To find references to Hopper's work outside of America, one has had to look to film or to architecture. German Film-maker Wim Wenders, who admired Hopper's work, is a good example:
For Wenders' view, Hopper's own paintings could also be expanded into imaginary sequences as the viewer imagines a 'before' and 'after' to each still scene. Hopper's tableaux thus contain a temporal dimension which, in each viewer's mind, could be vitalised and set in motion.9
Hopper's painting, 'House by the Railroad' (1925) was cited by Alfred Hitchcock himself as the inspiration for the house of horror in 'Psycho' (1960). The manipulation of deadpan perspective inside/outside and absent vanishing points is a longstanding architectural treatment that was prevalent in pre-CAD times. Landscapes and trees invariably form a muted foil to the architectural platforms he created.
Hopper referred to the dichotomy that was fundamental to his work, that of positive and negative areas in the picture plane; 'It's hard to paint inside and outside at the same time.' Hopper's vision was utterly consistent from the early works to those completed shortly before his death, and much of the alienation and tension he managed to convey in minimal, realistic evocations of daily life, addresses the very duality of life. In his obituary of Hopper, Art Historian William Seitz summed up his career:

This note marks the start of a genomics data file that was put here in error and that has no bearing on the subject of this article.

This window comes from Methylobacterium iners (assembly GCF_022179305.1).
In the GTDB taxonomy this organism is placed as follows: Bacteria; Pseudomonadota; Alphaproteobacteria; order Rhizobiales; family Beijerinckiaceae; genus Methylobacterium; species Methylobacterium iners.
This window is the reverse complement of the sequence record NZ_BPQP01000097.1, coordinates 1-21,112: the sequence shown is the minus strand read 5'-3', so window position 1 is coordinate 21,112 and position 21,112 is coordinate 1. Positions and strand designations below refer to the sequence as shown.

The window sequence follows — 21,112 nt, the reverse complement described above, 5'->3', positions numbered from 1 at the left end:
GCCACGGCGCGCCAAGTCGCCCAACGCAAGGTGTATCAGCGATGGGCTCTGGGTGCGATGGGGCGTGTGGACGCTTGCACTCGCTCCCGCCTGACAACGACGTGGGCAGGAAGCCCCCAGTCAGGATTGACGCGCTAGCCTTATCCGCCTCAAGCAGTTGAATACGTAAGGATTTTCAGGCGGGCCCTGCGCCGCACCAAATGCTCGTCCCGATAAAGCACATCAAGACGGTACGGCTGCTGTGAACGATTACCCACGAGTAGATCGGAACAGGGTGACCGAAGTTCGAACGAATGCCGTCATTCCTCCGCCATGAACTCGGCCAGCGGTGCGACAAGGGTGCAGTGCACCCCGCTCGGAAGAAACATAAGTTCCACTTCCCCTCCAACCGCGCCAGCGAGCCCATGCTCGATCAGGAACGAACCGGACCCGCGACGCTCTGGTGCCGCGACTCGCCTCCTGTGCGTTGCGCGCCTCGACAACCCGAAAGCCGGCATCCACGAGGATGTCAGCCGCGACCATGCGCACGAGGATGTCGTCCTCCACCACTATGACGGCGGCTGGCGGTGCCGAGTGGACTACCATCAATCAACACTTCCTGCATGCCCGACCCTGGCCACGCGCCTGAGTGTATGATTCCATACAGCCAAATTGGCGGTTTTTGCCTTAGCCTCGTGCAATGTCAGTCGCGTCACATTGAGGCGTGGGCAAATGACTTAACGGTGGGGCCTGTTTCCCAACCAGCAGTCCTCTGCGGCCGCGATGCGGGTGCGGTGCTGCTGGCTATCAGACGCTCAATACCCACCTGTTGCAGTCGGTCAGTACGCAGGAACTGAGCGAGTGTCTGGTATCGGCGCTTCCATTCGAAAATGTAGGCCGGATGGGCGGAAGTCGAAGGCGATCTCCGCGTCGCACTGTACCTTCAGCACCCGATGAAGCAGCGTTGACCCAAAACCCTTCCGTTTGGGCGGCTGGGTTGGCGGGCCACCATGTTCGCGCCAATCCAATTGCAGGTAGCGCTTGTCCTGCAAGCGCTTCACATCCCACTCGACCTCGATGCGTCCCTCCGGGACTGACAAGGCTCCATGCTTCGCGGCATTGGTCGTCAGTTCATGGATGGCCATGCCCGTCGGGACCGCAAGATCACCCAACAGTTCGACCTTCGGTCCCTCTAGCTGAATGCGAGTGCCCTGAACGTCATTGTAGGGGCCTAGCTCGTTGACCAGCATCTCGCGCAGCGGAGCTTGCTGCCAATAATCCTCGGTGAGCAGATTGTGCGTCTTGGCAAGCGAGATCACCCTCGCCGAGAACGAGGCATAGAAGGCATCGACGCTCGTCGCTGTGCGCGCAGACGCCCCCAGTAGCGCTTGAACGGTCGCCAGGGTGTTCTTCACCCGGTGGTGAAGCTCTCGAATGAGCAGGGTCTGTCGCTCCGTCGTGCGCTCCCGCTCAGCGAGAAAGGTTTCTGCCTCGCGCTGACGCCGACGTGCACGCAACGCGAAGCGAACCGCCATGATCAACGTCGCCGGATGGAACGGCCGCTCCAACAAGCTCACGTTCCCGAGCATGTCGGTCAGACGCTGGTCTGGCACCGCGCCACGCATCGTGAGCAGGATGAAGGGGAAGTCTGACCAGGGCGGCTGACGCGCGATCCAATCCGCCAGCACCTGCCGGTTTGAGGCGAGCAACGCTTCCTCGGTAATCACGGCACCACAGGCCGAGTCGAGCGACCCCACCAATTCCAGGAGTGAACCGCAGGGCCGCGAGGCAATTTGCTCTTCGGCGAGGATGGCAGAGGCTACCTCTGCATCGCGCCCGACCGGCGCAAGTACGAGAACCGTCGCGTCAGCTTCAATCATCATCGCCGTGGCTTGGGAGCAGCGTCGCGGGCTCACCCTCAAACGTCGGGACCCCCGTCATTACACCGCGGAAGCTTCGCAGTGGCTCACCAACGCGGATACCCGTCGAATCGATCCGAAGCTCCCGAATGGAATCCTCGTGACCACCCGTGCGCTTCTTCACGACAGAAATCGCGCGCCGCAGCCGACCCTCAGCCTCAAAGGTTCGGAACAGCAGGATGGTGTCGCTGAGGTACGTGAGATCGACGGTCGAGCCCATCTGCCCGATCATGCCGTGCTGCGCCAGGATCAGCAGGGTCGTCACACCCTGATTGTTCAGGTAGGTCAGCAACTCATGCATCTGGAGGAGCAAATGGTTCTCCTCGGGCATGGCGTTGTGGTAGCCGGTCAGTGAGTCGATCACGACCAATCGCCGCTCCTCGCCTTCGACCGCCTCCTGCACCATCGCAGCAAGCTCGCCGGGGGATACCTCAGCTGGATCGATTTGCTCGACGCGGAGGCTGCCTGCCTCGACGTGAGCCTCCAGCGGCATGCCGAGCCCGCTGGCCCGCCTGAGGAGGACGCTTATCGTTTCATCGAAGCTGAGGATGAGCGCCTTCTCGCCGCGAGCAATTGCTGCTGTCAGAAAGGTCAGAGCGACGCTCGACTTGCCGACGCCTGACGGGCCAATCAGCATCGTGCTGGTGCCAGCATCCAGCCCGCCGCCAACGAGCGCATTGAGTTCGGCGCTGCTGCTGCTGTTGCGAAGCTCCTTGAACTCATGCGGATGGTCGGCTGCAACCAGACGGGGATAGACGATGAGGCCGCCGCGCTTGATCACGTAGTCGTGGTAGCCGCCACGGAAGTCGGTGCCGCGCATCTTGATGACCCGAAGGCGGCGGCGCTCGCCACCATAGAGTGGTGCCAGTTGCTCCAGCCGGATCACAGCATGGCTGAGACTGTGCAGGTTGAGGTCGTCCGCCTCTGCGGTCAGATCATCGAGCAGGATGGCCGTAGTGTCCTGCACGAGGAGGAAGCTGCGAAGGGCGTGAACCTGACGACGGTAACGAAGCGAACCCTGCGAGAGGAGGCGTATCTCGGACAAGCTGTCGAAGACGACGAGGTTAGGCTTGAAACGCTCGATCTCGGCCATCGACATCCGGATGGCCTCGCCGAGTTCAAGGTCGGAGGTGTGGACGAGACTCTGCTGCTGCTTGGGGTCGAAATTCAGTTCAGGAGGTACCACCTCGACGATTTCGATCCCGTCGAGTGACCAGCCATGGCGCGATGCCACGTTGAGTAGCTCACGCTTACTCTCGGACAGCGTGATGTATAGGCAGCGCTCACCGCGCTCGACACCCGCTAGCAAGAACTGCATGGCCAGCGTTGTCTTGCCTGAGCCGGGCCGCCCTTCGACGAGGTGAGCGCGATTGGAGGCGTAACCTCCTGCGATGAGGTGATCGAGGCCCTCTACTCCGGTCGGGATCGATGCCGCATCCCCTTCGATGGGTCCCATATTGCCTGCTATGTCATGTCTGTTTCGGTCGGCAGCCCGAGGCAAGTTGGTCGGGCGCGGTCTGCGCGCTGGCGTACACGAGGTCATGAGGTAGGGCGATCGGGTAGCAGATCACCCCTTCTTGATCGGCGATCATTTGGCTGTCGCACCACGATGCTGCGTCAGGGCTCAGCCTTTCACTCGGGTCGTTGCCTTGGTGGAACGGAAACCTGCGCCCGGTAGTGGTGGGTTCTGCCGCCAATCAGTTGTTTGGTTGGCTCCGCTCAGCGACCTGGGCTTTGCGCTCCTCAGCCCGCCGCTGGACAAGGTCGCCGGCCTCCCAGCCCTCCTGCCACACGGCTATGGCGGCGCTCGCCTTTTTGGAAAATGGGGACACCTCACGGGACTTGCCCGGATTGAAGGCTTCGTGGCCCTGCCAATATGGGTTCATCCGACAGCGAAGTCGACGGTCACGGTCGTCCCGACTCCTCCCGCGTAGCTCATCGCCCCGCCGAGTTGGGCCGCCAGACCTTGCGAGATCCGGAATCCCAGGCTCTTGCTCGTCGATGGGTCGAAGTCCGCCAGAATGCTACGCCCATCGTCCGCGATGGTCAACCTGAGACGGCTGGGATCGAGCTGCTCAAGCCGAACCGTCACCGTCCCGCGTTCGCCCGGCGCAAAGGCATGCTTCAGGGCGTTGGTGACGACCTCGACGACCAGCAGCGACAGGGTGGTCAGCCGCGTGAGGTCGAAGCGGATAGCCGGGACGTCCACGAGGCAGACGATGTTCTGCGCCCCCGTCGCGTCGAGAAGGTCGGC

He held a position of esteem among American artists that was unique, for he was highly regarded by advocates of both representational and abstract painting, and by avant-gardists as well as conservatives.10
Peter Wollen concludes, 'Hopper's paintings invite us to speculate, to imagine our own screenplay, our own interpretation of past, present and future, our own reorganisation of time and space'.11
Dr Janet McKenzie
1. Wagstaff S. The Elation of Sunlight. In: Wagstaff S (ed). Edward Hopper. London: Tate Publishing, 2004: 14-15.
2. Quoted ibid, p.15.
3. Ibid, p.15.
4. Ibid, p.16.
5. Ibid, p.18.
6. Quoted by Wagstaff, ibid, p.20.
7. Ibid, p.21.
8. Ibid, p.225.
9. Wollen P. Two or Three Things I Know About Edward Hopper. In: Wagstaff S (ed). Edward Hopper.London: Tate Publishing, 2004: 78.
10. Seitz W. An Evaluation: Edward Hopper, Painter of the American Scene. In: The Lowell Sun, 28 May 1967, Massachusetts. Quoted by Wagstaff, ibid, p.28.
11. Wollen, op.cit. p.79.